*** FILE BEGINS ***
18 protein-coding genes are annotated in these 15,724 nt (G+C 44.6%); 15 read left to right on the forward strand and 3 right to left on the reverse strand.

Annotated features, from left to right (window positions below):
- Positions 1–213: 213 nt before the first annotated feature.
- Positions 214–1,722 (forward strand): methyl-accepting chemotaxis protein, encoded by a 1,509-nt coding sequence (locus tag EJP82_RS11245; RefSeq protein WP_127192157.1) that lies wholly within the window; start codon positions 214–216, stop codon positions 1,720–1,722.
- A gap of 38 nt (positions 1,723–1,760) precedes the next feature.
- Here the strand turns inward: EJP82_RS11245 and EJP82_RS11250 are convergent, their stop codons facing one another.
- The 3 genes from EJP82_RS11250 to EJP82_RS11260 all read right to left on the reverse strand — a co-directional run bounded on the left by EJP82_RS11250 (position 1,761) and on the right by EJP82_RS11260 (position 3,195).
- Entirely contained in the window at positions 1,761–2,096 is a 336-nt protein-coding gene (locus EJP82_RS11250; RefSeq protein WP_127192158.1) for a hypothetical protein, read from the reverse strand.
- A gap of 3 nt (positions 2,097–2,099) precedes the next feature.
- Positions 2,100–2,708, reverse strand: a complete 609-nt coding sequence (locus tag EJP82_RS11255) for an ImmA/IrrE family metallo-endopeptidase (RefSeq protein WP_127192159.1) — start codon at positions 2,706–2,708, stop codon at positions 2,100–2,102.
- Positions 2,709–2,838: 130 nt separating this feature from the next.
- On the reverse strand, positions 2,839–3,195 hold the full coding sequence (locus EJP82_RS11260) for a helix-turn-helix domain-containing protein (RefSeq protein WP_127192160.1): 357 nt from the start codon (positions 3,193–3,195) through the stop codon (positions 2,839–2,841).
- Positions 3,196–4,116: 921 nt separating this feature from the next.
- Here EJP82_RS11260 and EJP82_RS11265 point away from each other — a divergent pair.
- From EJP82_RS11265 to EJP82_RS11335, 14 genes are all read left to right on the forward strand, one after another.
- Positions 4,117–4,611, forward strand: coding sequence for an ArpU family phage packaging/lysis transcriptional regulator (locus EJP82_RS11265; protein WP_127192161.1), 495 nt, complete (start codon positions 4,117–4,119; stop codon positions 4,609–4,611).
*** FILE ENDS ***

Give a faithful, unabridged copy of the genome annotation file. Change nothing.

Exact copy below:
18 protein-coding genes are annotated in these 15,724 nt (G+C 44.6%); 15 read left to right on the forward strand and 3 right to left on the reverse strand.

Annotated features, from left to right (window positions below):
- Positions 1–213: 213 nt before the first annotated feature.
- Positions 214–1,722 (forward strand): methyl-accepting chemotaxis protein, encoded by a 1,509-nt coding sequence (locus tag EJP82_RS11245; RefSeq protein WP_127192157.1) that lies wholly within the window; start codon positions 214–216, stop codon positions 1,720–1,722.
- A gap of 38 nt (positions 1,723–1,760) precedes the next feature.
- Here the strand turns inward: EJP82_RS11245 and EJP82_RS11250 are convergent, their stop codons facing one another.
- The 3 genes from EJP82_RS11250 to EJP82_RS11260 all read right to left on the reverse strand — a co-directional run bounded on the left by EJP82_RS11250 (position 1,761) and on the right by EJP82_RS11260 (position 3,195).
- Entirely contained in the window at positions 1,761–2,096 is a 336-nt protein-coding gene (locus EJP82_RS11250; RefSeq protein WP_127192158.1) for a hypothetical protein, read from the reverse strand.
- A gap of 3 nt (positions 2,097–2,099) precedes the next feature.
- Positions 2,100–2,708, reverse strand: a complete 609-nt coding sequence (locus tag EJP82_RS11255) for an ImmA/IrrE family metallo-endopeptidase (RefSeq protein WP_127192159.1) — start codon at positions 2,706–2,708, stop codon at positions 2,100–2,102.
- Positions 2,709–2,838: 130 nt separating this feature from the next.
- On the reverse strand, positions 2,839–3,195 hold the full coding sequence (locus EJP82_RS11260) for a helix-turn-helix domain-containing protein (RefSeq protein WP_127192160.1): 357 nt from the start codon (positions 3,193–3,195) through the stop codon (positions 2,839–2,841).
- Positions 3,196–4,116: 921 nt separating this feature from the next.
- Here EJP82_RS11260 and EJP82_RS11265 point away from each other — a divergent pair.
- From EJP82_RS11265 to EJP82_RS11335, 14 genes are all read left to right on the forward strand, one after another.
- Positions 4,117–4,611, forward strand: coding sequence for an ArpU family phage packaging/lysis transcriptional regulator (locus EJP82_RS11265; protein WP_127192161.1), 495 nt, complete (start codon positions 4,117–4,119; stop codon positions 4,609–4,611).